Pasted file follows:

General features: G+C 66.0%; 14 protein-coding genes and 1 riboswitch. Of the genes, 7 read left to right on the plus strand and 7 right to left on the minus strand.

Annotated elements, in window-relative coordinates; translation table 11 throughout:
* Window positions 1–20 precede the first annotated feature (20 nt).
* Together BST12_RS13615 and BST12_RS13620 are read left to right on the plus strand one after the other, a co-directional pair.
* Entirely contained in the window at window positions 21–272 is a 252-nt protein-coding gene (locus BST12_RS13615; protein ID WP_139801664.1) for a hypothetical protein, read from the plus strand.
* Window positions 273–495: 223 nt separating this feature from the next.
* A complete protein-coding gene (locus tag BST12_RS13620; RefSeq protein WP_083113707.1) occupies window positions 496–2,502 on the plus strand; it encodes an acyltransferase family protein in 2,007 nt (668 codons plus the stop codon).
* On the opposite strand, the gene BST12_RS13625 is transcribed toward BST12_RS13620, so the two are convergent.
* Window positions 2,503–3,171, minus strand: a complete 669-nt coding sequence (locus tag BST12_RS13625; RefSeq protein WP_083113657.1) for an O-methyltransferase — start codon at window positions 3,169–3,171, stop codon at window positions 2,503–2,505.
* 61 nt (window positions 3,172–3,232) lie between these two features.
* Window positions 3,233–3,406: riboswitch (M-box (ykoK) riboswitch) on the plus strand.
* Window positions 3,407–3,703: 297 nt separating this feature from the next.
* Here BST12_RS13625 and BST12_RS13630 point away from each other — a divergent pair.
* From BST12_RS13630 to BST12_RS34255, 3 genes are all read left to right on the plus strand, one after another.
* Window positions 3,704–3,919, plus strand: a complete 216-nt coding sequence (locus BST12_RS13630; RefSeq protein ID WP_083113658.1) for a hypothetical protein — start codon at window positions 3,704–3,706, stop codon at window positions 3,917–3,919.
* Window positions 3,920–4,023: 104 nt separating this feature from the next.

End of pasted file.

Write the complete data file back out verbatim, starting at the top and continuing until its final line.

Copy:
General features: G+C 66.0%; 14 protein-coding genes and 1 riboswitch. Of the genes, 7 read left to right on the plus strand and 7 right to left on the minus strand.

Annotated elements, in window-relative coordinates; translation table 11 throughout:
* Window positions 1–20 precede the first annotated feature (20 nt).
* Together BST12_RS13615 and BST12_RS13620 are read left to right on the plus strand one after the other, a co-directional pair.
* Entirely contained in the window at window positions 21–272 is a 252-nt protein-coding gene (locus BST12_RS13615; protein ID WP_139801664.1) for a hypothetical protein, read from the plus strand.
* Window positions 273–495: 223 nt separating this feature from the next.
* A complete protein-coding gene (locus tag BST12_RS13620; RefSeq protein WP_083113707.1) occupies window positions 496–2,502 on the plus strand; it encodes an acyltransferase family protein in 2,007 nt (668 codons plus the stop codon).
* On the opposite strand, the gene BST12_RS13625 is transcribed toward BST12_RS13620, so the two are convergent.
* Window positions 2,503–3,171, minus strand: a complete 669-nt coding sequence (locus tag BST12_RS13625; RefSeq protein WP_083113657.1) for an O-methyltransferase — start codon at window positions 3,169–3,171, stop codon at window positions 2,503–2,505.
* 61 nt (window positions 3,172–3,232) lie between these two features.
* Window positions 3,233–3,406: riboswitch (M-box (ykoK) riboswitch) on the plus strand.
* Window positions 3,407–3,703: 297 nt separating this feature from the next.
* Here BST12_RS13625 and BST12_RS13630 point away from each other — a divergent pair.
* From BST12_RS13630 to BST12_RS34255, 3 genes are all read left to right on the plus strand, one after another.
* Window positions 3,704–3,919, plus strand: a complete 216-nt coding sequence (locus BST12_RS13630; RefSeq protein ID WP_083113658.1) for a hypothetical protein — start codon at window positions 3,704–3,706, stop codon at window positions 3,917–3,919.
* Window positions 3,920–4,023: 104 nt separating this feature from the next.